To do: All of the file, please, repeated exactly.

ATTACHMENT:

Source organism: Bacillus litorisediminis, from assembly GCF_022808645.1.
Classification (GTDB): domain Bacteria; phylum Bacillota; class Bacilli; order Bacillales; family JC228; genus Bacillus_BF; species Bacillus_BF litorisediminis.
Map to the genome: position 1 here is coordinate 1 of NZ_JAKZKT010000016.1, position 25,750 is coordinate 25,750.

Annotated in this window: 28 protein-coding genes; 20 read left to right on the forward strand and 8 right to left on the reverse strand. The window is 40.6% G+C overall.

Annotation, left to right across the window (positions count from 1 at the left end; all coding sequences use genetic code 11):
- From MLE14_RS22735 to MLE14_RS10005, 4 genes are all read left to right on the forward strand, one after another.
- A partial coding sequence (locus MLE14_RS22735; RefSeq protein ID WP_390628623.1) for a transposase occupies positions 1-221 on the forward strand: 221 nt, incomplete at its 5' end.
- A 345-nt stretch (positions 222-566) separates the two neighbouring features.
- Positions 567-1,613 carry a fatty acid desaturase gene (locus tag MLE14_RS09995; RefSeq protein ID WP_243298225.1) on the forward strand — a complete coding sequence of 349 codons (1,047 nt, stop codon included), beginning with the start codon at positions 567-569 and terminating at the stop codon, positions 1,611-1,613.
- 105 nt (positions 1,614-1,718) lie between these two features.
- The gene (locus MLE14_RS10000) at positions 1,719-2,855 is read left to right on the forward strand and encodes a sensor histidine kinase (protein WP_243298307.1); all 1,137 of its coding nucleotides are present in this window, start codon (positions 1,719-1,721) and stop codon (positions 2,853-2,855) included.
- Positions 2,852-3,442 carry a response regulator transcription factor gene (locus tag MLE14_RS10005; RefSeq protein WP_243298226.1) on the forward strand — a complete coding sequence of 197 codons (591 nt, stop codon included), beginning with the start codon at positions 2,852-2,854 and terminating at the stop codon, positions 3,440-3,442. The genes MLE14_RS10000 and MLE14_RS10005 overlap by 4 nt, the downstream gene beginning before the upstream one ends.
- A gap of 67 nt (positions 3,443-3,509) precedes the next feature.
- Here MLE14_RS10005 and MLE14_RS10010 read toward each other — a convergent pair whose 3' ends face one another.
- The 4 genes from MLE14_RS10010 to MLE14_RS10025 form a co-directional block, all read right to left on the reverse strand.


Source organism: Bacillus litorisediminis, from assembly GCF_022808645.1.
Classification (GTDB): domain Bacteria; phylum Bacillota; class Bacilli; order Bacillales; family JC228; genus Bacillus_BF; species Bacillus_BF litorisediminis.
Map to the genome: position 1 here is coordinate 1 of NZ_JAKZKT010000016.1, position 25,750 is coordinate 25,750.

Annotated in this window: 28 protein-coding genes; 20 read left to right on the forward strand and 8 right to left on the reverse strand. The window is 40.6% G+C overall.

Annotation, left to right across the window (positions count from 1 at the left end; all coding sequences use genetic code 11):
- From MLE14_RS22735 to MLE14_RS10005, 4 genes are all read left to right on the forward strand, one after another.
- A partial coding sequence (locus MLE14_RS22735; RefSeq protein ID WP_390628623.1) for a transposase occupies positions 1-221 on the forward strand: 221 nt, incomplete at its 5' end.
- A 345-nt stretch (positions 222-566) separates the two neighbouring features.
- Positions 567-1,613 carry a fatty acid desaturase gene (locus tag MLE14_RS09995; RefSeq protein ID WP_243298225.1) on the forward strand — a complete coding sequence of 349 codons (1,047 nt, stop codon included), beginning with the start codon at positions 567-569 and terminating at the stop codon, positions 1,611-1,613.
- 105 nt (positions 1,614-1,718) lie between these two features.
- The gene (locus MLE14_RS10000) at positions 1,719-2,855 is read left to right on the forward strand and encodes a sensor histidine kinase (protein WP_243298307.1); all 1,137 of its coding nucleotides are present in this window, start codon (positions 1,719-1,721) and stop codon (positions 2,853-2,855) included.
- Positions 2,852-3,442 carry a response regulator transcription factor gene (locus tag MLE14_RS10005; RefSeq protein WP_243298226.1) on the forward strand — a complete coding sequence of 197 codons (591 nt, stop codon included), beginning with the start codon at positions 2,852-2,854 and terminating at the stop codon, positions 3,440-3,442. The genes MLE14_RS10000 and MLE14_RS10005 overlap by 4 nt, the downstream gene beginning before the upstream one ends.
- A gap of 67 nt (positions 3,443-3,509) precedes the next feature.
- Here MLE14_RS10005 and MLE14_RS10010 read toward each other — a convergent pair whose 3' ends face one another.
- The 4 genes from MLE14_RS10010 to MLE14_RS10025 form a co-directional block, all read right to left on the reverse strand.